3- Within this discussion, the essay’s author provides statistical support and links to the relevant data:
The changing marital status of mothers with children under 18 years old is summarized in Figure Ae-C. From 1880, when marital status was first recorded in the census, until 1950, the overall percentage of young children without married mothers declined slightly from 11.6 to 8.8 percent. The percentage of children with divorced or separated mothers more than doubled during this period, but that increase was canceled out by a dramatic decline in the percentage of children with widowed mothers. From 1950 to 1990, however, the percentage of children residing with never-married mothers rose sixteen-fold. Simultaneously, the percentage of children with divorced or separated mothers continued to rise. By 1990, about one quarter of all children was residing with a single mother.
The increase in single parenthood is a consequence of the rapid rise of divorce, separation, and unmarried fertility (Table Ae507–513). The causes of these changes have been vigorously debated. The traditional explanation is that rising female labor force participation weakened marriage. Writing in 1893, Emile Durkheim pointed to the sexual division of labor as a source of interdependence between men and women, producing what he called “organic solidarity.” Durkheim warned that if the sexual division of labor receded, “conjugal society would eventually subsist in sexual relations preeminently ephemeral” (Durkheim 1960 , p. 60).
Maybe this text will never be feted on the New York Times Best Seller List, but I find the essays in HStUS compelling.
For those of us whose brains shut down when they come within twenty feet of a table of numbers, this libary resource can be a valuable tool for staying awake while researching statistical data.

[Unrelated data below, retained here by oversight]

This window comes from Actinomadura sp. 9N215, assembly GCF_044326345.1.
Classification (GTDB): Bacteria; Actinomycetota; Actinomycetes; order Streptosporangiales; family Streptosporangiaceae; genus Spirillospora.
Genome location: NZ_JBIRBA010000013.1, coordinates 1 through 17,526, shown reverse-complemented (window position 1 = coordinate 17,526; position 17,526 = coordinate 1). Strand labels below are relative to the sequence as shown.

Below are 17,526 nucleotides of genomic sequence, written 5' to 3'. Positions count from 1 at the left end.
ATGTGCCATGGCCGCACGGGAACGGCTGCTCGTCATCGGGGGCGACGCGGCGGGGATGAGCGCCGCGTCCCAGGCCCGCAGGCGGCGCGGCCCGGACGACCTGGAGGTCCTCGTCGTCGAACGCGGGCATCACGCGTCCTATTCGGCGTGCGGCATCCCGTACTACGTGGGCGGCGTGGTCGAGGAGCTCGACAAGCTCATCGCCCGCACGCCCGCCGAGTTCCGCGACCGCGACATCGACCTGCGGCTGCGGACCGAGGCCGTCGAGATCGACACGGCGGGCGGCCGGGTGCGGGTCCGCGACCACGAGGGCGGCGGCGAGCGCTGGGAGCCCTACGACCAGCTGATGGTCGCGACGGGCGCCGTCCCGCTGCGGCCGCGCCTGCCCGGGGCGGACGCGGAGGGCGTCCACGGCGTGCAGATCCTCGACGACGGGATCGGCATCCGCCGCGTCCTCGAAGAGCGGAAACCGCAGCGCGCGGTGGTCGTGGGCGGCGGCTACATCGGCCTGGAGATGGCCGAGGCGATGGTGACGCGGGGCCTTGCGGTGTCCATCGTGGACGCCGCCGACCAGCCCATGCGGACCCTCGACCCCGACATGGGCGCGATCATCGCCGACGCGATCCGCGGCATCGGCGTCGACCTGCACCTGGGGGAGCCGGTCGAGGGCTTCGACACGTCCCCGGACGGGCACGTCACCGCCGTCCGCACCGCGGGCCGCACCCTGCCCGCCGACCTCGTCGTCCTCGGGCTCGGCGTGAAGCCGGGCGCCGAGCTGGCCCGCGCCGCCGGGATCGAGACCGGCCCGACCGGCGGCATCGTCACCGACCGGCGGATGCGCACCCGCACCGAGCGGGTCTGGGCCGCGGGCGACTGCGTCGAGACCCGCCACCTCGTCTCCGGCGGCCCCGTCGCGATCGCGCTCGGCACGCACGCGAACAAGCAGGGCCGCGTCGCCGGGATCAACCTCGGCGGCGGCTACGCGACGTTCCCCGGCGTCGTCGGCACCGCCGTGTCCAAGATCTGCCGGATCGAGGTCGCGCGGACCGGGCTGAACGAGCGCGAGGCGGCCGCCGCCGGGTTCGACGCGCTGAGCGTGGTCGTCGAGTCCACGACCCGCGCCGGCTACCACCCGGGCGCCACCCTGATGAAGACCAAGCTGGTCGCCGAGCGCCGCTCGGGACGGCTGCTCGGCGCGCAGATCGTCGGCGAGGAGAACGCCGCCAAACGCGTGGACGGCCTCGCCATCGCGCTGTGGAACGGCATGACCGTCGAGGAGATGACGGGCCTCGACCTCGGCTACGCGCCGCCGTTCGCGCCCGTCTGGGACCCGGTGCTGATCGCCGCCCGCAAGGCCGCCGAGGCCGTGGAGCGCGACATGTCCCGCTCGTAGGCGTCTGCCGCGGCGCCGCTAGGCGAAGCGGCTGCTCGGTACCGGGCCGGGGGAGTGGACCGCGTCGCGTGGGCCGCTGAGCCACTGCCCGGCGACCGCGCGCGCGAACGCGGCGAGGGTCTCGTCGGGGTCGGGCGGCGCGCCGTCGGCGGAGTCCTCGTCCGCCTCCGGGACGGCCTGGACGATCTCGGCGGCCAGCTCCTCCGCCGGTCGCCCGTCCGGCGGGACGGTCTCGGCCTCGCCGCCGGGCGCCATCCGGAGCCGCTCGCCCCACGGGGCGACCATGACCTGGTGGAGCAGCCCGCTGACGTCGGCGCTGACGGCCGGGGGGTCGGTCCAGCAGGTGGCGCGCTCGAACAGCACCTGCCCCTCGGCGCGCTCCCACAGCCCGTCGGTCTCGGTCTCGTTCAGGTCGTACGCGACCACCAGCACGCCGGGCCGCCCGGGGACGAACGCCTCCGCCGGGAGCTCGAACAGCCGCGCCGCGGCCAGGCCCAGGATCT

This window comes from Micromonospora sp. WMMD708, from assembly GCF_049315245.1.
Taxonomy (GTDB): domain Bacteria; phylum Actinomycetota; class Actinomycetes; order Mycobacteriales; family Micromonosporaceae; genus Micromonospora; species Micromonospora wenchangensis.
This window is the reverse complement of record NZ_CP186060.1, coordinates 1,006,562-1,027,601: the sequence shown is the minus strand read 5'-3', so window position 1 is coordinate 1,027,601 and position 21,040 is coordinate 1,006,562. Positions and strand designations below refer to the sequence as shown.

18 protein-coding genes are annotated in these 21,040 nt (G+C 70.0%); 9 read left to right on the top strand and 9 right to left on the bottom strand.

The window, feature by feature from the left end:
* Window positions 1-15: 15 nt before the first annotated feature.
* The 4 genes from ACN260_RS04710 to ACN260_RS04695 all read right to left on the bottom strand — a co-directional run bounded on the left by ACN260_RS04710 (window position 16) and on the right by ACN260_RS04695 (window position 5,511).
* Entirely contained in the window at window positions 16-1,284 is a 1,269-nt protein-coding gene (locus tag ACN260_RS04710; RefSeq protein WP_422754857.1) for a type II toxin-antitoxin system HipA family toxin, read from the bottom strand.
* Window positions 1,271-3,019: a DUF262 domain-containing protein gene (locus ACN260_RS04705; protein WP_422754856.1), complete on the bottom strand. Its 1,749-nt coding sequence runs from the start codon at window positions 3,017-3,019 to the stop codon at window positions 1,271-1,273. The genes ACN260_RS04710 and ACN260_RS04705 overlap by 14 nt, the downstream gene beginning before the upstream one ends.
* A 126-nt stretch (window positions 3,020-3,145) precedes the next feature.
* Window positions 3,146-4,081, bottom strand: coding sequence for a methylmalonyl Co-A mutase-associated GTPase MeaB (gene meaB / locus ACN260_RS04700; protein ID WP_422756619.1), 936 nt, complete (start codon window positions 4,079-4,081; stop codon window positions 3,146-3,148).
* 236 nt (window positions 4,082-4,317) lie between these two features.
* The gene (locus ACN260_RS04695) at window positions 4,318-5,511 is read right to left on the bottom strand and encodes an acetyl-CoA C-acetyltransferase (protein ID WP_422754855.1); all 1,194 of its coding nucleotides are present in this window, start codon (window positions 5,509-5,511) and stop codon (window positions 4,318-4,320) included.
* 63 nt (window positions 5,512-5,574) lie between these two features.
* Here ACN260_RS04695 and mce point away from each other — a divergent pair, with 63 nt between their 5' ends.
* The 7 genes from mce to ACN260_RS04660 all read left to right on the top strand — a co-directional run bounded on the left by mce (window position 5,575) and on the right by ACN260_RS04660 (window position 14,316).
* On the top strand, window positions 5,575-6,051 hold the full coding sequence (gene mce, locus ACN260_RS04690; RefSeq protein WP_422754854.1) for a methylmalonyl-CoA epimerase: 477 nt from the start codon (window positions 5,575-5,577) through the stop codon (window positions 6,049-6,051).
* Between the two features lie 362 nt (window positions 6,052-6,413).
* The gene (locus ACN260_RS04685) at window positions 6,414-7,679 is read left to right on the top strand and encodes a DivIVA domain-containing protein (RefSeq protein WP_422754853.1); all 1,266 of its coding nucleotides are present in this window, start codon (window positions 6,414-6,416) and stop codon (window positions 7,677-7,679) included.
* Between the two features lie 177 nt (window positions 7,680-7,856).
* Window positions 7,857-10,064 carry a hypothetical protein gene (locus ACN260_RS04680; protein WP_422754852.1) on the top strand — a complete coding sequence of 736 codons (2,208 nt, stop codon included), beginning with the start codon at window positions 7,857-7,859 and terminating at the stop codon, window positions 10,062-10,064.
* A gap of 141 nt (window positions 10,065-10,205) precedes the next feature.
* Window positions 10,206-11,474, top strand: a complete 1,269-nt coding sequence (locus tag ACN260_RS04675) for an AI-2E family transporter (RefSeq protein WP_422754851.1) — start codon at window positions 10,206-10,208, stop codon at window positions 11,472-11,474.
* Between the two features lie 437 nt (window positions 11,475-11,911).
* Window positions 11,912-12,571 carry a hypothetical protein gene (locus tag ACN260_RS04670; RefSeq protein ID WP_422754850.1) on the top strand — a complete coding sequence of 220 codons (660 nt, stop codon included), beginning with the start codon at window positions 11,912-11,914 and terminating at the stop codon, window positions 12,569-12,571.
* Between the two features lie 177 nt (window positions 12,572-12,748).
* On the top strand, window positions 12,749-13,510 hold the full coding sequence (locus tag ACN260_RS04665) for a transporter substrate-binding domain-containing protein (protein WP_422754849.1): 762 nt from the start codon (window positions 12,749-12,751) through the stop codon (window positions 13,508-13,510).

I feel that the essays in HStUS are excellent examples of how to provide contextual information in a discussion of statistical analysis. They would be of benefit in classes concerning history, sociology, as well as statistics.
Below you will find some images that show the assorted topics and sub-topics that are described in HStUS.
“Historical Statistics of the United States” can be found by…
Going to the library’s main website (http://www.library.millersville.edu) >
Scroll to the bottom and click on “Articles and Databases” >
Click on “All Databases by Title” in the right hand column >
Scroll down to the “H” section>
You’ll find the link to “Historical Statistics of the United States” in the middle of that section.
If you have any questions about using this resource, please feel free to contact me at firstname.lastname@example.org.
[Nathan Pease is an adjunct Research Librarian at the McNairy Library and Learning Forum on the campus of Millersville University. In his spare time, Mr. Pease digitizes out-of-print vinyl records and plays “European board games” such as Targi, Pandemic, Dominion, among others. He also volunteers and works part-time atLancasterHistory.Org, also know as the Lancaster County Historical Society.]
Citation for the essay excerpts: Ruggles, Steven , “Family and Household Composition” in chapter Ae of Historical Statistics of the United States, Earliest Times to the Present: Millennial Edition, edited by Susan B. Carter, Scott Sigmund Gartner, Michael R. Haines, Alan L. Olmstead, Richard Sutch, and Gavin Wright. New York: Cambridge University Press, 2006. http://dx.doi.org/10.1017/ISBN-9780511132971.Ae.ESS.01